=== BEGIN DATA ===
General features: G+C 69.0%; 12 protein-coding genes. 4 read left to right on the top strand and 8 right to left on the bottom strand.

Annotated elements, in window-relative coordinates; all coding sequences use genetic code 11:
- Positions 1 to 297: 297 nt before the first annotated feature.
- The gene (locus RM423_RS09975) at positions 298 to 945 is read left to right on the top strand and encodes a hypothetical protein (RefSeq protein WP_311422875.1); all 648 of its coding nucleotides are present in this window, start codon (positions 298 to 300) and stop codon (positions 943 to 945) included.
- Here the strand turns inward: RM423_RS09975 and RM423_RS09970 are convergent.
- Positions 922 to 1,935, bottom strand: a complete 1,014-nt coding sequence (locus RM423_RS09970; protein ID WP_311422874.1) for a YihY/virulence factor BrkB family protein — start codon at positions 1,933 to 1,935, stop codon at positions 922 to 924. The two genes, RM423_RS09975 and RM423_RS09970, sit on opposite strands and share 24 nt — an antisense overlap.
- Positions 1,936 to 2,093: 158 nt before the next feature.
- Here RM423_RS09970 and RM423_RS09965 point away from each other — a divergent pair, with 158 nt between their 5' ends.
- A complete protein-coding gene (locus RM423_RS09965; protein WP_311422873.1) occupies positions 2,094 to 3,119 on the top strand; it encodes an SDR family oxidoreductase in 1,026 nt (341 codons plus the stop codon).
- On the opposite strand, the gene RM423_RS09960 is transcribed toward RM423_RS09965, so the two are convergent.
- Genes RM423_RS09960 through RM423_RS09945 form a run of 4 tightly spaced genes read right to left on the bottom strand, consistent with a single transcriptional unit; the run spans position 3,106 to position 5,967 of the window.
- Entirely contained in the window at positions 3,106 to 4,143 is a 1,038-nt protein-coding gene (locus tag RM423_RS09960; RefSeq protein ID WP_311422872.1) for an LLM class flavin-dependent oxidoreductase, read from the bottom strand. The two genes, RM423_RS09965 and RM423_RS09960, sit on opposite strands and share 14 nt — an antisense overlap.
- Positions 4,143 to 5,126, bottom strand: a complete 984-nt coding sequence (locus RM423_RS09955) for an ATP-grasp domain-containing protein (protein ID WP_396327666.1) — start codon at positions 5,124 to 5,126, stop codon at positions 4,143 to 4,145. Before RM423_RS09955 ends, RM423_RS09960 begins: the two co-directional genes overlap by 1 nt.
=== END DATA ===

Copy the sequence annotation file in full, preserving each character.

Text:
General features: G+C 69.0%; 12 protein-coding genes. 4 read left to right on the top strand and 8 right to left on the bottom strand.

Annotated elements, in window-relative coordinates; all coding sequences use genetic code 11:
- Positions 1 to 297: 297 nt before the first annotated feature.
- The gene (locus RM423_RS09975) at positions 298 to 945 is read left to right on the top strand and encodes a hypothetical protein (RefSeq protein WP_311422875.1); all 648 of its coding nucleotides are present in this window, start codon (positions 298 to 300) and stop codon (positions 943 to 945) included.
- Here the strand turns inward: RM423_RS09975 and RM423_RS09970 are convergent.
- Positions 922 to 1,935, bottom strand: a complete 1,014-nt coding sequence (locus RM423_RS09970; protein ID WP_311422874.1) for a YihY/virulence factor BrkB family protein — start codon at positions 1,933 to 1,935, stop codon at positions 922 to 924. The two genes, RM423_RS09975 and RM423_RS09970, sit on opposite strands and share 24 nt — an antisense overlap.
- Positions 1,936 to 2,093: 158 nt before the next feature.
- Here RM423_RS09970 and RM423_RS09965 point away from each other — a divergent pair, with 158 nt between their 5' ends.
- A complete protein-coding gene (locus RM423_RS09965; protein WP_311422873.1) occupies positions 2,094 to 3,119 on the top strand; it encodes an SDR family oxidoreductase in 1,026 nt (341 codons plus the stop codon).
- On the opposite strand, the gene RM423_RS09960 is transcribed toward RM423_RS09965, so the two are convergent.
- Genes RM423_RS09960 through RM423_RS09945 form a run of 4 tightly spaced genes read right to left on the bottom strand, consistent with a single transcriptional unit; the run spans position 3,106 to position 5,967 of the window.
- Entirely contained in the window at positions 3,106 to 4,143 is a 1,038-nt protein-coding gene (locus tag RM423_RS09960; RefSeq protein ID WP_311422872.1) for an LLM class flavin-dependent oxidoreductase, read from the bottom strand. The two genes, RM423_RS09965 and RM423_RS09960, sit on opposite strands and share 14 nt — an antisense overlap.
- Positions 4,143 to 5,126, bottom strand: a complete 984-nt coding sequence (locus RM423_RS09955) for an ATP-grasp domain-containing protein (protein ID WP_396327666.1) — start codon at positions 5,124 to 5,126, stop codon at positions 4,143 to 4,145. Before RM423_RS09955 ends, RM423_RS09960 begins: the two co-directional genes overlap by 1 nt.